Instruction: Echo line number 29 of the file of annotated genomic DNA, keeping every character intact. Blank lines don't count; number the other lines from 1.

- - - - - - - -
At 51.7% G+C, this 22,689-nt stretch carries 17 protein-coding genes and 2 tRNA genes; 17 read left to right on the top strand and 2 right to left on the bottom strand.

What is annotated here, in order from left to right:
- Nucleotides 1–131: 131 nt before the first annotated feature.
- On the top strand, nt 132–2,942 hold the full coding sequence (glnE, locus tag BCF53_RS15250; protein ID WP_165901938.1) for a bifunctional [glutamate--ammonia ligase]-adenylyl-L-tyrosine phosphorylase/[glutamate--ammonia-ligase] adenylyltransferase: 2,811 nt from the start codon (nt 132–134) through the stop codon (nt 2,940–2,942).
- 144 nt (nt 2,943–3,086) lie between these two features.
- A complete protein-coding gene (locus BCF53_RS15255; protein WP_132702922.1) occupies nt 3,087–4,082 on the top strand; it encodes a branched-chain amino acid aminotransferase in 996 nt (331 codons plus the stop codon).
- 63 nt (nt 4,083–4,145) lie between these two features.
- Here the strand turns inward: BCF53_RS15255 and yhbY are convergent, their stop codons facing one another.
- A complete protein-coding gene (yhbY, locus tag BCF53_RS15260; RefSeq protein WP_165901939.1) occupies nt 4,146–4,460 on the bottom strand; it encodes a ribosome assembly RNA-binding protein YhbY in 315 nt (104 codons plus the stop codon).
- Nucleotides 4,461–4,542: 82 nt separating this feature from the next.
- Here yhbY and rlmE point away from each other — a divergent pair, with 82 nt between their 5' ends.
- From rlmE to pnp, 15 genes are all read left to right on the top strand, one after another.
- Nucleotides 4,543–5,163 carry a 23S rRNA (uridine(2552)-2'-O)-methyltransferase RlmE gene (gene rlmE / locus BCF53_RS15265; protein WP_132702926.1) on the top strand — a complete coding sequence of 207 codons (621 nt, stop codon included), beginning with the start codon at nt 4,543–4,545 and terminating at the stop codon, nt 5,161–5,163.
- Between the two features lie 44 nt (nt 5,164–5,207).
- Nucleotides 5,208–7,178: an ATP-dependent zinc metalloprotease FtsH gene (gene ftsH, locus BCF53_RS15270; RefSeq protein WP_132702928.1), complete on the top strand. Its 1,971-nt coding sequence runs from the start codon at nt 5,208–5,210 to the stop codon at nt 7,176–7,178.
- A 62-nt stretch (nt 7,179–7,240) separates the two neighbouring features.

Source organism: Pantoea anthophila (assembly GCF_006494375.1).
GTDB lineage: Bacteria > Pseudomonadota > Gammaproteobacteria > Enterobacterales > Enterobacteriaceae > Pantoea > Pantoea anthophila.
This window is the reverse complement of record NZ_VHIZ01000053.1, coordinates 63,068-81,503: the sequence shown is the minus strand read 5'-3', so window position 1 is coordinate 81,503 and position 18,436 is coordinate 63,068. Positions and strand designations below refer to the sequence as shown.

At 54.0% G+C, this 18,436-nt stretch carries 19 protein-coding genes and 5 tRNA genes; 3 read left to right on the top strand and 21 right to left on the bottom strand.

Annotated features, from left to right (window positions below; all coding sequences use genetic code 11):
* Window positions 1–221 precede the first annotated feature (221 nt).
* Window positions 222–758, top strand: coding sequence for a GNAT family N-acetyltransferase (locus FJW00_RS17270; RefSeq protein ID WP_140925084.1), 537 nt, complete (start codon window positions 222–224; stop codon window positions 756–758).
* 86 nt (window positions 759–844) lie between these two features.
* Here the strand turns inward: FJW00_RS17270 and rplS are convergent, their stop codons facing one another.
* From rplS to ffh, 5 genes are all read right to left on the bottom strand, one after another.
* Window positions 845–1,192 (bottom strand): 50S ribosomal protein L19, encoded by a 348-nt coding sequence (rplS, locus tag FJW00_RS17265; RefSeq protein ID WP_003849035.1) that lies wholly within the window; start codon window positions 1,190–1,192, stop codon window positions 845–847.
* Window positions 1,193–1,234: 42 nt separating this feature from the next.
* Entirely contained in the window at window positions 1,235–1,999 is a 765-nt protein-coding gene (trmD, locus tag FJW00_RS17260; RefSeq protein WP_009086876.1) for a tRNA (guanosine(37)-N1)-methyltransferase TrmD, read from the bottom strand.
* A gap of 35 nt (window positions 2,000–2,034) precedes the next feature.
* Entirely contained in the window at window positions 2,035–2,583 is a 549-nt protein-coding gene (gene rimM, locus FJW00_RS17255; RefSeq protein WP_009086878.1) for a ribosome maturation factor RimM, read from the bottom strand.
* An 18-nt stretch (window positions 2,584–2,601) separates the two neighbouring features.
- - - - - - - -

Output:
* Entirely contained in the window at window positions 1,235–1,999 is a 765-nt protein-coding gene (trmD, locus tag FJW00_RS17260; RefSeq protein WP_009086876.1) for a tRNA (guanosine(37)-N1)-methyltransferase TrmD, read from the bottom strand.